Talia Fidra performs with Queensland Ballet at age 16

Talia Fidra. Photo by Dance Exposure.
Talia Fidra. Photo by Dance Exposure.

Sixteen-year-old Talia Fidra has a lot to be proud of at such a young age. The young dancer, who is in the Senior Program of Queensland Ballet Academy, is a Capezio Athlete, has a popular YouTube channel (with many videos reaching over 100,000 views) and was the 2016 Genée International Ballet Competition silver medalist. And now she’s got yet another achievement to add to her list. The young talent recently performed with Queensland Ballet in the company’s professional production of Ben Stevenson’s Swan Lake this past May. 

Here, Fidra shares with Dance Informa all about her experience and what it was like dancing alongside some of her idols. 

How did it feel to perform with the company at such a young age? 

Talia Fidra. Photo courtesy of Queensland Ballet.

Talia Fidra. Photo courtesy of Queensland Ballet.

“It was so unforgettable. Queensland Ballet is such an amazing company, and the dancers were so welcoming to me. I really enjoyed seeing firsthand how the production begins to take shape, and then the final accomplishment of it all coming together is quite amazing. I feel very honoured to have been a part of this production.”

What were you able to learn about yourself or a professional career in ballet from this experience?

I couldn’t believe how much strength and endurance it takes to be a swan. Something so simple as standing on stage takes so much out of you, physically and emotionally. You really have to be in the moment and not lose concentration. The swans have to appear entirely seamless and unified. It was so inspiring to work with such an amazing group of girls, as I also learned that it is so important to dance as one when you are in the corps de ballet. The swans really make or break the performance.”

What was the hardest part about performing with the company? And what was the most rewarding aspect? 

“The hardest part was definitely building up the endurance to get through the long standing poses on stage required by the swans. In the first couple of shows, my calves would cramp up, and I would have to breathe through it. It is very physically challenging to then step straight into the choreography from standing so still for a while. Luckily, after a few shows, I seemed to strengthen up and it wasn’t as bad. But after going through the pain of standing, it was so rewarding when I was finally dancing. It always felt so amazing! I definitely think that is what pushes me through — the feeling of being free, dancing on stage and acting the part of the swan.”

Do you have any role models in the company? What was it like to work so closely with them? 

“Yes, many. I really look up to the company dancers. Mia Heathcote was so kind and welcoming to me, and she was also the perfect part for Odette. I also really admire Principal Artist Yanela Pinera for her amazing technique and control. One of the highlights for me was dancing on stage with the incredible Russian prima ballerina Evgenia Obraztsova. I watched her perform at the YAGP finals gala in New York only two years ago when I was a junior competitor and have idolised her since. I can’t believe that thanks to Queensland Ballet, I have now danced alongside her. Such an incredible experience I will always cherish.”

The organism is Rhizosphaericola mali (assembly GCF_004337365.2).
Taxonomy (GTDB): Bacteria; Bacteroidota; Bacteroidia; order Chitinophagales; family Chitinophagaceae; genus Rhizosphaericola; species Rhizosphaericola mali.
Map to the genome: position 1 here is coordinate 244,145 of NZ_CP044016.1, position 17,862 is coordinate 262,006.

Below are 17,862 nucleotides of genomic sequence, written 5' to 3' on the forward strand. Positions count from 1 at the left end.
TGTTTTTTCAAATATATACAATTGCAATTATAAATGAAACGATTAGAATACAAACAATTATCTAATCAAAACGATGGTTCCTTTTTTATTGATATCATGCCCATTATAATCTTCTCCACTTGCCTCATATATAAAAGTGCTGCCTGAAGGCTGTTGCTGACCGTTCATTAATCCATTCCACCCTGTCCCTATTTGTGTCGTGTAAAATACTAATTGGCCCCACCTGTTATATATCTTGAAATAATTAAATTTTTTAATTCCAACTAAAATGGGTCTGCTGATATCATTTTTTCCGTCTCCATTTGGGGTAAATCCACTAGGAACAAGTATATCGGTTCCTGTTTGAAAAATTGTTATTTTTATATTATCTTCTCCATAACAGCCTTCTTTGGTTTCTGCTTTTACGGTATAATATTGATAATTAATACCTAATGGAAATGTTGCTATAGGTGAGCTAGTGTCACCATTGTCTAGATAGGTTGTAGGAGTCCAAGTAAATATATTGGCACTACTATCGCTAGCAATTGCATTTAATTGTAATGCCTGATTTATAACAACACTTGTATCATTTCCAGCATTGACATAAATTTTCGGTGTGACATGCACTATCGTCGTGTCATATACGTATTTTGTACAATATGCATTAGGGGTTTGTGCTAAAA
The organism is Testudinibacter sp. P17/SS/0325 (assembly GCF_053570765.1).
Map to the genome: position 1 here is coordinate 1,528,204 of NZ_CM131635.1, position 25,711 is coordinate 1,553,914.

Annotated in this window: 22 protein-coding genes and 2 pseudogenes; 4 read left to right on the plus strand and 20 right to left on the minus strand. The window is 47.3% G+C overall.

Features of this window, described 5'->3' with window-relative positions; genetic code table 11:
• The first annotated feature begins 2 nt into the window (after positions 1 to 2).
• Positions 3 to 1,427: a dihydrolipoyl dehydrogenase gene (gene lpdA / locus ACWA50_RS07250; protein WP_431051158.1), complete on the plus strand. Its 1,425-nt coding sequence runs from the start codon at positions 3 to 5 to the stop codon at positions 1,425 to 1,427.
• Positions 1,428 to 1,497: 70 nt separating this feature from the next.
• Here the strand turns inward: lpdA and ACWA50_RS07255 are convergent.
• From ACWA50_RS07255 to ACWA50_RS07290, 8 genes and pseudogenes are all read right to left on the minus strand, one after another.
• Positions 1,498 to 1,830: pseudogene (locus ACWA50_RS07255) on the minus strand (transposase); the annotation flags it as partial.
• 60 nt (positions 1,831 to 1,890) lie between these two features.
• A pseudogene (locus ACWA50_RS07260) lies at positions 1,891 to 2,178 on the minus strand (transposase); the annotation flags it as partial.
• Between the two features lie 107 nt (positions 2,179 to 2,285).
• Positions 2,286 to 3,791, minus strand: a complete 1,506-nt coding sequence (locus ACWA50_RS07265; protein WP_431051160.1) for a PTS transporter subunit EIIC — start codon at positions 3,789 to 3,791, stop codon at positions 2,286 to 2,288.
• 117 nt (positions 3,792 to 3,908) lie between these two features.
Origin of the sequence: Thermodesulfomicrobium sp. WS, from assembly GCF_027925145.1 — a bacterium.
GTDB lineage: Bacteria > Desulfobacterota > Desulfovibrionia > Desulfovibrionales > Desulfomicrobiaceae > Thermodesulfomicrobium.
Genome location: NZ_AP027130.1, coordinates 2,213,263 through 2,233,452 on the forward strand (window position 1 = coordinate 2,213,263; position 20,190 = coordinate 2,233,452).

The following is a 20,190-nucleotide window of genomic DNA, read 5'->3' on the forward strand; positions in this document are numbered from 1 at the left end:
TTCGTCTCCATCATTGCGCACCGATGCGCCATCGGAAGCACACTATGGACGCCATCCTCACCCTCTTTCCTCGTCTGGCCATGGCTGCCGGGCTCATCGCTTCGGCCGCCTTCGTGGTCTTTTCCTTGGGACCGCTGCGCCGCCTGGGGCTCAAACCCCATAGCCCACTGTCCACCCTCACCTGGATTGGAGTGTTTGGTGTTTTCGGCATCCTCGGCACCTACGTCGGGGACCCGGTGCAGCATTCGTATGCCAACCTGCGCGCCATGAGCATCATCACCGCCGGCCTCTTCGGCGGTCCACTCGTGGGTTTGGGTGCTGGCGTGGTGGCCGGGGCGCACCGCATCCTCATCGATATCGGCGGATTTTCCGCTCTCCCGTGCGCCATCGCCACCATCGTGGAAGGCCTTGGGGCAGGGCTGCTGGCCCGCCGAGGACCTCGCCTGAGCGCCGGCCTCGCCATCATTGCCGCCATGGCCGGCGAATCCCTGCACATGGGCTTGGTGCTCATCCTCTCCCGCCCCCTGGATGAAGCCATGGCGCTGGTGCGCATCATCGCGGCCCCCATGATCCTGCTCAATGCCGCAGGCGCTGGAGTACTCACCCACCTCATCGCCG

Will you be performing with Queensland Ballet again sometime soon? If so, in what? 

“After training in the Academy’s Senior Program, I hope to be accepted into the Pre-Professional Program, where performing in two company productions is part of the industry-based training provided during the year.”

Talia Fidra (left). Photo courtesy of Queensland Ballet.

Talia Fidra (left). Photo courtesy of Queensland Ballet.

What’s next for you? 

“I’m currently really enjoying my time as a student of the Queensland Ballet Academy and looking forward to continuing working on my strength, technique and artistry skills. I was recently offered a position in pre-professional level for 2018. I’m so fortunate to have such a talented faculty to guide me, especially my ballet and repertoire teacher, Zenia Tátcheva. I’m very excited about performing in the annual Senior Program performance in October at The Conservatorium Theatre, and I’m sure there are going to be many more exciting opportunities in the future.”

What advice would you give to other young dancers who are first starting out in a company or dancing with more seasoned artists? 

“If you have put the work in and been chosen for a role, then everyone around you believes in you, so don’t doubt yourself. Go into it with passion and commitment, and try to learn as much as you can whilst always being respectful and hardworking. But most of all, do it for yourself because you love it.”

By Laura Di Orio of Dance Informa.

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